Dr. Martha Black has been the curator of Indigenous collections at the Royal BC Museum since 1997. She has a PhD in art history from the University of Victoria and an MA in interdisciplinary studies from York University, both focused on Heiltsuk art and museum collections. Before coming to the Royal BC Museum, she was curator and associate director of the Isaacs Gallery in Toronto.
Dr. Lorne Hammond has been the curator of history at the Royal BC Museum since 1997. His research focuses on British Columbia’s energy history. He holds a PhD in history from the University of Ottawa.
Dr. Gavin Hanke is the curator of vertebrate zoology at the Royal BC Museum. He has described and named 10 new fossil fish species, works with Canada’s Department of Fisheries and Oceans to document marine fish distributions, and is working on a series of papers detailing many new species records and species range extensions along the BC coast. Gavin also works with the BC Ministry of Environment to collect and monitor exotic vertebrates.
Nikki Sanchez is a Pipil/Maya and Irish/Scottish academic, Indigenous media maker and environmental educator. She holds a master’s degree in Indigenous governance and is completing a PhD with a research focus on emerging visual media technology as it relates to Indigenous ontology. For over a decade, Nikki has worked as a wilderness guide, Indigenous environmental educator and decolonial curriculum advisor, and for two years she was the David Suzuki Foundation “Queen of Green.”
“With its heartfelt essays and stunning photographs of orcas in moments both intense and tender; colorful examples of Indigenous orca art, both historic and contemporary; and stories, legends, and science, Spirits of the Coast makes it clear that the survival of magnificent orcas “isn’t about managing the ocean, it’s about managing humans.” ”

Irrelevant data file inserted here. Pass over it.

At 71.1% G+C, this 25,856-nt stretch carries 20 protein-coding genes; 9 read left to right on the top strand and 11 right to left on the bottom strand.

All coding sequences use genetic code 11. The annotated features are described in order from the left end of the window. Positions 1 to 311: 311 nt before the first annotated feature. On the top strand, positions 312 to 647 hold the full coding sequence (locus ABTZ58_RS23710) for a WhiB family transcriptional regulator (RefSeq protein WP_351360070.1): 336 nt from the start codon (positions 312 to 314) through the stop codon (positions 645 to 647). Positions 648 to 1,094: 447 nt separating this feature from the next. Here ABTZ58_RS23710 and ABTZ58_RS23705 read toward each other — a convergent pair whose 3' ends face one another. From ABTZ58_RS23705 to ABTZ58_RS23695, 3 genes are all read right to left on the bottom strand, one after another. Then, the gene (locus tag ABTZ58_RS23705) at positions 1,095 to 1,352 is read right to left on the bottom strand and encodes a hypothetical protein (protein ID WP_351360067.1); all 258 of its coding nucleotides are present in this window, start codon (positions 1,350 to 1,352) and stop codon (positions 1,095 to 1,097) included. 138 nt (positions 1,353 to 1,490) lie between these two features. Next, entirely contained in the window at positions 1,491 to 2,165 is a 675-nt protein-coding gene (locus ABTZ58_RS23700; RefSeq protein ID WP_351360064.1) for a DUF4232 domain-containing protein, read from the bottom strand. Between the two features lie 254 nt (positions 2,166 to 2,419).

—Kristine Morris, in Foreword Reviews
“Among all the marvels of life on the West Coast, there’s nothing quite like spotting a black dorsal fin arcing through the waves. The Royal BC Museum’s history- and culture-spanning exhibit on the orca was originally planned for a May 15 opening but has been pushed back to next year for reasons everyone knows and never needs to hear explained ever again. But the accompanying hardcover book has been published in advance. Its luminous, large-format pages offer everything from Haida storytelling to marine biology, all to show our too-often-ignored kinship with this astonishing animal. ”
—Brian Lynch, in the Georgia Straight
“Anyone looking for an introduction to the history, science and cultural significance of the orca could do no better than to start here. . . . Spirits of the Coast is a celebration of the orca, not a lament. It is impossible to read its essays, and to view its handsome illustrations, without recognizing that these are remarkable animals with whom we are privileged to share an environment and that we have a responsibility to do what we can to shield them from our own worst impulses. They are often seen as symbols, but symbols of what: renewal and stewardship, or environmental collapse? This is ultimately the question posed by Spirits of the Coast. ”
—Daniel Francis, in the Ormsby Review